It’s always a disappointment to pick up that novel you’ve been excited to read for ages only to have it not live up to those high hopes you had for it. This was my experience with Stephen Kelman’s “Pigeon English.” What drew me initially to buy this book was it’s bright orange and yellow cover with the silhouette of a boy and a pigeon. The story is compelling: a young Ghanaian immigrant, Harrison Opuku, living in London attempts to solve the murder of another boy. His experiences lead him to encounter gang violence and poverty.
The author’s style is not one that I prefer to read. Dialogue is presented in a similar way as a screenplay (Name: Comment). I found this style created a choppy element to the story and made it difficult to get in to the flow of the text. It failed to hold my attention for extended periods of time, so I was unable to read this novel quickly. It was difficult to bring myself back to the text and I only continued to pick it up because I am unable to walk away from any novel that I’ve begun to read.
Harrison Opuku is an intelligent and likeable character. He is a boy on the cusp of adolescence and still holds onto the innocence of childhood. He struggles with morality as he is put through gang initiation (which he walks away from) and faces the murder of a boy in his neighbourhood. As the story is told from his perspective, the narrative contains the idiosyncrasies of Harrison’s presumably recently learned, and not completely correct English, as well as the language fumbles of a child attempting to use those large adult words that he does not yet totally understand. Harrison’s own pigeon English gives a unique voice to the story, however in my opinion, it serves to further the disruptive nature of the story’s structure.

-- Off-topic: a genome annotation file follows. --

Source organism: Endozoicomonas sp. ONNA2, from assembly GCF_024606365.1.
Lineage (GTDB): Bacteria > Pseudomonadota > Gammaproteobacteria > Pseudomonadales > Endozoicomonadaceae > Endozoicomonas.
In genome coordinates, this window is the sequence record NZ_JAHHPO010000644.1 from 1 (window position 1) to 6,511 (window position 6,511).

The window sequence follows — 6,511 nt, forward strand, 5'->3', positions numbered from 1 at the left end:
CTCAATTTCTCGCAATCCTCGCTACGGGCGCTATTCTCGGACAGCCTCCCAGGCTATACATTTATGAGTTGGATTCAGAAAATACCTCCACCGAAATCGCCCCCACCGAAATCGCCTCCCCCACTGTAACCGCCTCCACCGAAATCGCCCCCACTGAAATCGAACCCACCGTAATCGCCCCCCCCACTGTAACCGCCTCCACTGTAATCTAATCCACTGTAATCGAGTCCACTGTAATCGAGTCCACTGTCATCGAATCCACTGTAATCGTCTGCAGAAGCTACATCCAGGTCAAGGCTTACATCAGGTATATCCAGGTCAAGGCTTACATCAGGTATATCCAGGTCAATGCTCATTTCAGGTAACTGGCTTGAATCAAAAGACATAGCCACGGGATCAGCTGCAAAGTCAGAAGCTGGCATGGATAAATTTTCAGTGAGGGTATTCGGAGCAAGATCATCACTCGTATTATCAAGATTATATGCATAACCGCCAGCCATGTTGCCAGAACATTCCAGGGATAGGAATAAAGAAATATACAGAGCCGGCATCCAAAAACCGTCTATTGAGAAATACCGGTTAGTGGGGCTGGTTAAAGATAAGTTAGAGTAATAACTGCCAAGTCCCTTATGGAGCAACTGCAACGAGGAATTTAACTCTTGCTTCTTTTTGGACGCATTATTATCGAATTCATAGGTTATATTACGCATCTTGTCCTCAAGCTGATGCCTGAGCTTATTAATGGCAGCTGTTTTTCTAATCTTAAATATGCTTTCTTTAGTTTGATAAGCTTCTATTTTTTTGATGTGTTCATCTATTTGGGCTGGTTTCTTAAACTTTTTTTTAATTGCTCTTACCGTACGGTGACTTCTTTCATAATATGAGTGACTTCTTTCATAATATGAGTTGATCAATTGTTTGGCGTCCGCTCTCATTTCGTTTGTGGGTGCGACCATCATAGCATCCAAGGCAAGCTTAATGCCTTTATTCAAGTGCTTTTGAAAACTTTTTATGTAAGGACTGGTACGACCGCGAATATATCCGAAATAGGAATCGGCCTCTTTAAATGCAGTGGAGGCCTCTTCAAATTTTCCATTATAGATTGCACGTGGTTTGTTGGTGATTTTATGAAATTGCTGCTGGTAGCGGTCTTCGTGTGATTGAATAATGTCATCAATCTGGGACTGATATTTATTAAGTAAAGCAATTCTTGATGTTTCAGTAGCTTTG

The second half of the novel was much better than the first for me. I adjusted to the diction and the format of the story and came to really like Harrison as a character. The novel sells itself as a tale of Harrison’s journey to solve the murder. He “decides to act, unwittingly endangering the fragile web his mother has spun around her family to keep them safe” as the jacket copy states. The extent of the danger to Harri’s mother seems to be the anonymous carving of the word “DEAD” onto the families door. Perhaps there was more danger lying under the surface of the story, however if this exists, it’s not something I picked up on. An additional 50 pages on the end may have helped to round out the narrative and to provide a satisfying conclusion to the intense investigation that the boy conducts.
I have no desire to read this novel again. Perhaps in a few years, when I have forgotten what the story is about, I may pick it up again. This novel was short listed for many awards, but it wasn’t to my taste in the slightest.